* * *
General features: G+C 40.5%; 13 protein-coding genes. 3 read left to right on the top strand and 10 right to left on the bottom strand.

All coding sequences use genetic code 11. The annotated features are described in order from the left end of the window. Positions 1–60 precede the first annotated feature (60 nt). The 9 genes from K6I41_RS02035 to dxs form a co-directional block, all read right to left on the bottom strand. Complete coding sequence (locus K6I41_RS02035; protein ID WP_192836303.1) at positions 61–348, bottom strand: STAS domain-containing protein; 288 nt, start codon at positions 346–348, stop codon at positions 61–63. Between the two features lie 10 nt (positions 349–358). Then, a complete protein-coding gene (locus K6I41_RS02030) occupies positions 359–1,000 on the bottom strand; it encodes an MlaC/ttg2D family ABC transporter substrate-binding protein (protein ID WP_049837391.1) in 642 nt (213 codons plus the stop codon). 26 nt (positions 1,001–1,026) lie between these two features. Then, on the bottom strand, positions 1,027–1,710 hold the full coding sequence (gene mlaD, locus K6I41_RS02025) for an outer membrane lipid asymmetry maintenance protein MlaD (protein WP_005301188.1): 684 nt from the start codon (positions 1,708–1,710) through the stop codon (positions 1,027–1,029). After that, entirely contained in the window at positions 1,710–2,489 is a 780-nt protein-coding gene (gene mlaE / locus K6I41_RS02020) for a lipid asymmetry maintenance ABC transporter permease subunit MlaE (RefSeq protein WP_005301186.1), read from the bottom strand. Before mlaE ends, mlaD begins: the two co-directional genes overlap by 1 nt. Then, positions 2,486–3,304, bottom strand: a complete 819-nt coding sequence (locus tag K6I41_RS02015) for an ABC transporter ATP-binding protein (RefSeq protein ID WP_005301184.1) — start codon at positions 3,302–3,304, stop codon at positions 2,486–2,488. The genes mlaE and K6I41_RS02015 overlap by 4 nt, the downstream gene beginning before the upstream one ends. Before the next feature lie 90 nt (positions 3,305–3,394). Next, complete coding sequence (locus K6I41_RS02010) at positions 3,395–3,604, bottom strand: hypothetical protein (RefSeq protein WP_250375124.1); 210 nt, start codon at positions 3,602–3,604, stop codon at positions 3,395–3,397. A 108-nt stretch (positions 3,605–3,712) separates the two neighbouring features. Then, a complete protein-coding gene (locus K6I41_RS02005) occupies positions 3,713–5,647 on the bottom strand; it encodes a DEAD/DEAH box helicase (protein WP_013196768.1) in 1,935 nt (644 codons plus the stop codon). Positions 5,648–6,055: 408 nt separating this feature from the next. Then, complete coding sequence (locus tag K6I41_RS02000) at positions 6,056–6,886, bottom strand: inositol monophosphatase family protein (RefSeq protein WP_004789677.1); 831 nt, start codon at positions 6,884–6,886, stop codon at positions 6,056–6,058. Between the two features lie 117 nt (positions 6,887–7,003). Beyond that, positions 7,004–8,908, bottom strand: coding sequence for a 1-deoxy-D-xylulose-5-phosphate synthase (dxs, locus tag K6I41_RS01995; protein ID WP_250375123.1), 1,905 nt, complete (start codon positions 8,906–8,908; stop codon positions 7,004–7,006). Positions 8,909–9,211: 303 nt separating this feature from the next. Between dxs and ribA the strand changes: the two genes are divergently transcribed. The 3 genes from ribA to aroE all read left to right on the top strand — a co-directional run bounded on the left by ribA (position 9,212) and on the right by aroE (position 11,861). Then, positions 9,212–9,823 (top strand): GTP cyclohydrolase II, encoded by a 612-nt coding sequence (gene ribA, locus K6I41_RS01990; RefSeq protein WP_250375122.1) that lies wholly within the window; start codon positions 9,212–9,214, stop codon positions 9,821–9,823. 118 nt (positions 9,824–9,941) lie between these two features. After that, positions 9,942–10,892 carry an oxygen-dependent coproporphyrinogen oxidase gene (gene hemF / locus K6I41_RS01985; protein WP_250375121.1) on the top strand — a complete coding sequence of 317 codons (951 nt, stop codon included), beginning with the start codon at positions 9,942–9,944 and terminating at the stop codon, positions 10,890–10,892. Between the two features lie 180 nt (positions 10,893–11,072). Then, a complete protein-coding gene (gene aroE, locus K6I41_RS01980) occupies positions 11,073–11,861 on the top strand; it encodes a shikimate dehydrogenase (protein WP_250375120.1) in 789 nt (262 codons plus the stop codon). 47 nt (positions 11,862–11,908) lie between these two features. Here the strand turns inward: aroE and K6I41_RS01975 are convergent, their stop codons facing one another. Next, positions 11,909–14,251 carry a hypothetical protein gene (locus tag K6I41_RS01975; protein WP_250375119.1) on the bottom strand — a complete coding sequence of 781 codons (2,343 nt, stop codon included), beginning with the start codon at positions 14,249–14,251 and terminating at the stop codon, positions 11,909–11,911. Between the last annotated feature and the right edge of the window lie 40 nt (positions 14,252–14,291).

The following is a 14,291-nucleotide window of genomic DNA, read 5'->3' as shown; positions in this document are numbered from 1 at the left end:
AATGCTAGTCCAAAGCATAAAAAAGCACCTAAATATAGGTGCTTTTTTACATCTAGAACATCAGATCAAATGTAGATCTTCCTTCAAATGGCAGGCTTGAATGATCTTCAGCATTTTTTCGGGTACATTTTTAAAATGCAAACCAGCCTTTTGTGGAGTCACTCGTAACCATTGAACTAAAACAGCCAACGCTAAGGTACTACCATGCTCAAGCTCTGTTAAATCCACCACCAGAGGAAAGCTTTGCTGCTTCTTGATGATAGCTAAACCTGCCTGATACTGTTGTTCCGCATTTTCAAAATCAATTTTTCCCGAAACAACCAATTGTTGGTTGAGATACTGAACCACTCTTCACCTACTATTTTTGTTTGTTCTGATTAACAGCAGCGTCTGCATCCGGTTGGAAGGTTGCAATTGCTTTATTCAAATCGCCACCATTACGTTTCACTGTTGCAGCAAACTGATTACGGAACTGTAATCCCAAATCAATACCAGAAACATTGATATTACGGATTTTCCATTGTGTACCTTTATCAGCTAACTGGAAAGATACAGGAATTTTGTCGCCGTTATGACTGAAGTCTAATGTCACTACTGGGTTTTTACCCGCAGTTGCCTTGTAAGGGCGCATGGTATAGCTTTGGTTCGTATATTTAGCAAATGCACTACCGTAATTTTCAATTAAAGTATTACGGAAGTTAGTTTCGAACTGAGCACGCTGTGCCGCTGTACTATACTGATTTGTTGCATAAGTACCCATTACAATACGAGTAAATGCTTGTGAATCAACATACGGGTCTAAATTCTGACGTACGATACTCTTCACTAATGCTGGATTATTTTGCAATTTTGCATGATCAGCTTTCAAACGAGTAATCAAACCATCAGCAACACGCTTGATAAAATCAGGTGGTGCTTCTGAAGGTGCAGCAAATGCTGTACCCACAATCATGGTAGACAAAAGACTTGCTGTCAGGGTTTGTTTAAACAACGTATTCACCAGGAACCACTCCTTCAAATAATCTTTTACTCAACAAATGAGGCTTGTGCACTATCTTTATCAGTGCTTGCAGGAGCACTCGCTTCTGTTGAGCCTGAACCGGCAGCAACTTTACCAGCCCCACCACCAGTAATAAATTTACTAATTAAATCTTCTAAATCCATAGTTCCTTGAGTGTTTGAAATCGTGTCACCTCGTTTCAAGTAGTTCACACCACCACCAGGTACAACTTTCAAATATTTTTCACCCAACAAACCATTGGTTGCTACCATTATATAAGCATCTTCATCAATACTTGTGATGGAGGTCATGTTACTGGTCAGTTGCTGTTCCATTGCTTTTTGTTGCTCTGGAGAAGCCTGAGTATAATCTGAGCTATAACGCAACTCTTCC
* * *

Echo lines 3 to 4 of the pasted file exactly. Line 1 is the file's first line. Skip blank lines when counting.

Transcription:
The following is a 14,291-nucleotide window of genomic DNA, read 5'->3' as shown; positions in this document are numbered from 1 at the left end:
AATGCTAGTCCAAAGCATAAAAAAGCACCTAAATATAGGTGCTTTTTTACATCTAGAACATCAGATCAAATGTAGATCTTCCTTCAAATGGCAGGCTTGAATGATCTTCAGCATTTTTTCGGGTACATTTTTAAAATGCAAACCAGCCTTTTGTGGAGTCACTCGTAACCATTGAACTAAAACAGCCAACGCTAAGGTACTACCATGCTCAAGCTCTGTTAAATCCACCACCAGAGGAAAGCTTTGCTGCTTCTTGATGATAGCTAAACCTGCCTGATACTGTTGTTCCGCATTTTCAAAATCAATTTTTCCCGAAACAACCAATTGTTGGTTGAGATACTGAACCACTCTTCACCTACTATTTTTGTTTGTTCTGATTAACAGCAGCGTCTGCATCCGGTTGGAAGGTTGCAATTGCTTTATTCAAATCGCCACCATTACGTTTCACTGTTGCAGCAAACTGATTACGGAACTGTAATCCCAAATCAATACCAGAAACATTGATATTACGGATTTTCCATTGTGTACCTTTATCAGCTAACTGGAAAGATACAGGAATTTTGTCGCCGTTATGACTGAAGTCTAATGTCACTACTGGGTTTTTACCCGCAGTTGCCTTGTAAGGGCGCATGGTATAGCTTTGGTTCGTATATTTAGCAAATGCACTACCGTAATTTTCAATTAAAGTATTACGGAAGTTAGTTTCGAACTGAGCACGCTGTGCCGCTGTACTATACTGATTTGTTGCATAAGTACCCATTACAATACGAGTAAATGCTTGTGAATCAACATACGGGTCTAAATTCTGACGTACGATACTCTTCACTAATGCTGGATTATTTTGCAATTTTGCATGATCAGCTTTCAAACGAGTAATCAAACCATCAGCAACACGCTTGATAAAATCAGGTGGTGCTTCTGAAGGTGCAGCAAATGCTGTACCCACAATCATGGTAGACAAAAGACTTGCTGTCAGGGTTTGTTTAAACAACGTATTCACCAGGAACCACTCCTTCAAATAATCTTTTACTCAACAAATGAGGCTTGTGCACTATCTTTATCAGTGCTTGCAGGAGCACTCGCTTCTGTTGAGCCTGAACCGGCAGCAACTTTACCAGCCCCACCACCAGTAATAAATTTACTAATTAAATCTTCTAAATCCATAGTTCCTTGAGTGTTTGAAATCGTGTCACCTCGTTTCAAGTAGTTCACACCACCACCAGGTACAACTTTCAAATATTTTTCACCCAACAAACCATTGGTTGCTACCATTATATAAGCATCTTCATCAATACTTGTGATGGAGGTCATGTTACTGGTCAGTTGCTGTTCCATTGCTTTTTGTTGCTCTGGAGAAGCCTGAGTATAATCTGAGCTATAACGCAACTCTTCC